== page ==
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Knitters Manifesto

Guest Author - Marjorie Colletta

I was recently listening to past episodes of my favorite podcast Cast-On when the host Brenda Dayne read her Knitting Manifesto and I was captivated by it. Ms. Dayne talks about why we knit and how the popular press never gets it right. They call it a fad, the new yoga, or something that isn’t for grandmothers anymore. To add my voice to the definition of what knitting is I've written the following:

My Knitter’s Manifesto

I came to knitting when I was 31 and wanted to have something to do with my hands while I tried to lose weight after my daughter was born. Not the most auspicious beginning but a beginning nonetheless. A very good friend taught me how to knit and when we went shopping for the first pattern and then the second she never let me believe it was hard to do. She said, “It is just two stitches and reading.” That has been my mantra on knitting for nearly 20 years, “It is just two stitches and reading.” Plus I added, “And how you combine those stitches is what makes it interesting.” I joined a local knitting guild and found out that knitters are: men and women, old and young. Some of them have always knitted according to the pattern and some never use a pattern at all. In other words there is no typical knitter. A couple of months ago at my home I had some friends over to knit, in age we ranged from 46 to 73, three weren’t married, and a different three never had children, two had masters degrees, one never went to college, three worked full-time, three worked part-time, two were retired, one was a homemaker, only five have Ravelry accounts, and of those just two of them use it with any frequency, finally we had two librarians, one accountant, one computer-type, one teacher, one baker, one journalist, one CFO and one English major. We talked about our lives, our knitting, our president and his wife, movies, kids, food. About the only thing we had in common was our knitting and that was enough.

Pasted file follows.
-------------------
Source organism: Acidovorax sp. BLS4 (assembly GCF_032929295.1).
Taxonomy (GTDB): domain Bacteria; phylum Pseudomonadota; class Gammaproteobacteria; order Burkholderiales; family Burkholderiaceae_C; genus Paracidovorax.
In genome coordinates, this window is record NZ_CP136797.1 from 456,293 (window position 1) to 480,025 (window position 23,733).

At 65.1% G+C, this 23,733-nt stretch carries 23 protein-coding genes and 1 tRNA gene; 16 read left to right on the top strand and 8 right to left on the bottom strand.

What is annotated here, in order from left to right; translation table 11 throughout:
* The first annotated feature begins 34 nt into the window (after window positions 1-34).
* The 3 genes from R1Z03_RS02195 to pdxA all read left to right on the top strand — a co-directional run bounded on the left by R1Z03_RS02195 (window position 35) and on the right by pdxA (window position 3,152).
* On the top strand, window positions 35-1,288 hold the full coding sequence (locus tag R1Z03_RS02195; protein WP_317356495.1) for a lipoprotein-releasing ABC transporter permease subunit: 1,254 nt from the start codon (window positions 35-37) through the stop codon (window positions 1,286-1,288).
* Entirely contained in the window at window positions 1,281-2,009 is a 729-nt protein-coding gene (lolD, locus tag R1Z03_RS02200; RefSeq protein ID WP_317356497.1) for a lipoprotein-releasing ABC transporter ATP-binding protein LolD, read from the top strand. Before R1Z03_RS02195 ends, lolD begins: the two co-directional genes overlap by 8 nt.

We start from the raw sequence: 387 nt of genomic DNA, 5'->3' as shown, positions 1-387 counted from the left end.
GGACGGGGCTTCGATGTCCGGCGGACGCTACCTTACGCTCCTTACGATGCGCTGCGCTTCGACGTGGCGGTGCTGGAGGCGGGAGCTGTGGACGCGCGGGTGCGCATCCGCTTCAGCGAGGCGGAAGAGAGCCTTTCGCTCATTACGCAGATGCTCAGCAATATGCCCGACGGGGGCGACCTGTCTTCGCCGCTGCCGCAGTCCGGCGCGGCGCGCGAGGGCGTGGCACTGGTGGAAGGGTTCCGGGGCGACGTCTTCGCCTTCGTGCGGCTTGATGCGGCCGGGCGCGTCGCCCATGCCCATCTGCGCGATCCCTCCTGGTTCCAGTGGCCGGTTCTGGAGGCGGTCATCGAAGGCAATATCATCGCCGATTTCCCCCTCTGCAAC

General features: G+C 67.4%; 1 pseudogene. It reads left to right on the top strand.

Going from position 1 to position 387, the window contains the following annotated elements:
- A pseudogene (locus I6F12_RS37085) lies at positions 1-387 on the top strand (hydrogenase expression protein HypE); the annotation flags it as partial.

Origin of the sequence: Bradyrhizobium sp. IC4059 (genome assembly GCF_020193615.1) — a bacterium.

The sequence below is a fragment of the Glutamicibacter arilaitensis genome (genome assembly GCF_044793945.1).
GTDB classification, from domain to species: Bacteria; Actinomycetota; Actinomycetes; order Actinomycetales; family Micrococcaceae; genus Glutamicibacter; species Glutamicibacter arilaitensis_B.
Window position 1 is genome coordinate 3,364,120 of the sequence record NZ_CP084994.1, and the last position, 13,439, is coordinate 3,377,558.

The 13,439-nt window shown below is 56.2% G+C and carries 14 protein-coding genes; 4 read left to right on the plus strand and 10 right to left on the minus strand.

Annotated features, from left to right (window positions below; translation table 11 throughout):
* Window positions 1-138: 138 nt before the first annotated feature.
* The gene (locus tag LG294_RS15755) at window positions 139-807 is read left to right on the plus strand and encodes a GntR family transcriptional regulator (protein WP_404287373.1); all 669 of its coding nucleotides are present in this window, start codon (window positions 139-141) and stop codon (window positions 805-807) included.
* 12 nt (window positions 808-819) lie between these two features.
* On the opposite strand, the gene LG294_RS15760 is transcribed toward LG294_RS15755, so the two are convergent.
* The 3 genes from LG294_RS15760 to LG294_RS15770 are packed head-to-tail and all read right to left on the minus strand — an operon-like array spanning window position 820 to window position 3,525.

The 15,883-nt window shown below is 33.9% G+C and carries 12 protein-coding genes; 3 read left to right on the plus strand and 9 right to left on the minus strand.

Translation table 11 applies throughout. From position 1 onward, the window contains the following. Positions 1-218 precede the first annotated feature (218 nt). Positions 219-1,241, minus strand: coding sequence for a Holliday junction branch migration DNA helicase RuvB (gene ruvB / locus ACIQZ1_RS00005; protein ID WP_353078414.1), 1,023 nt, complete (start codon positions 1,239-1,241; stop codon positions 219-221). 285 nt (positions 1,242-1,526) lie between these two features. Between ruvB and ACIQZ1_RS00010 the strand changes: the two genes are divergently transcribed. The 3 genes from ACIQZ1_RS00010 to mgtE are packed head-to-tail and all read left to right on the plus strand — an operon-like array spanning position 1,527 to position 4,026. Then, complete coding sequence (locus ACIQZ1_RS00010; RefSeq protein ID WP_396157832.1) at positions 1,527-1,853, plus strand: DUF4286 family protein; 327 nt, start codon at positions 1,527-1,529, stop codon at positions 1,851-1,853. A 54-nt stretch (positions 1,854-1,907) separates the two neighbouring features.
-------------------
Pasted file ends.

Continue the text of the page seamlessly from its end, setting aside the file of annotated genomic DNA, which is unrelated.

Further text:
It is funny to me to watch a non-knitter watch a person knit, they rarely know what to do, should they look or look away, the only time I’ve seen that kind of discomfort is when someone who isn’t often around babies is in the presence of a nursing mother.

There are no rules and no right or wrong, there aren’t any absolutes and one way to start a spirited conversation is to start a sentence with, “In knitting there is only one way to, fill in the blank.” My life is richer because of knitting even if my pocketbook is not. You can never get enough money by a garment you knit to pay for the time you put into it. The one thing about knitting I still do not understand is how some people never knit for themselves, maybe I’ll join them for a chat and try to puzzle that out.
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Content copyright © 2014 by Marjorie Colletta. All rights reserved.
This content was written by Marjorie Colletta. If you wish to use this content in any manner, you need written permission. Contact Lisa Linnell-Olsen for details.

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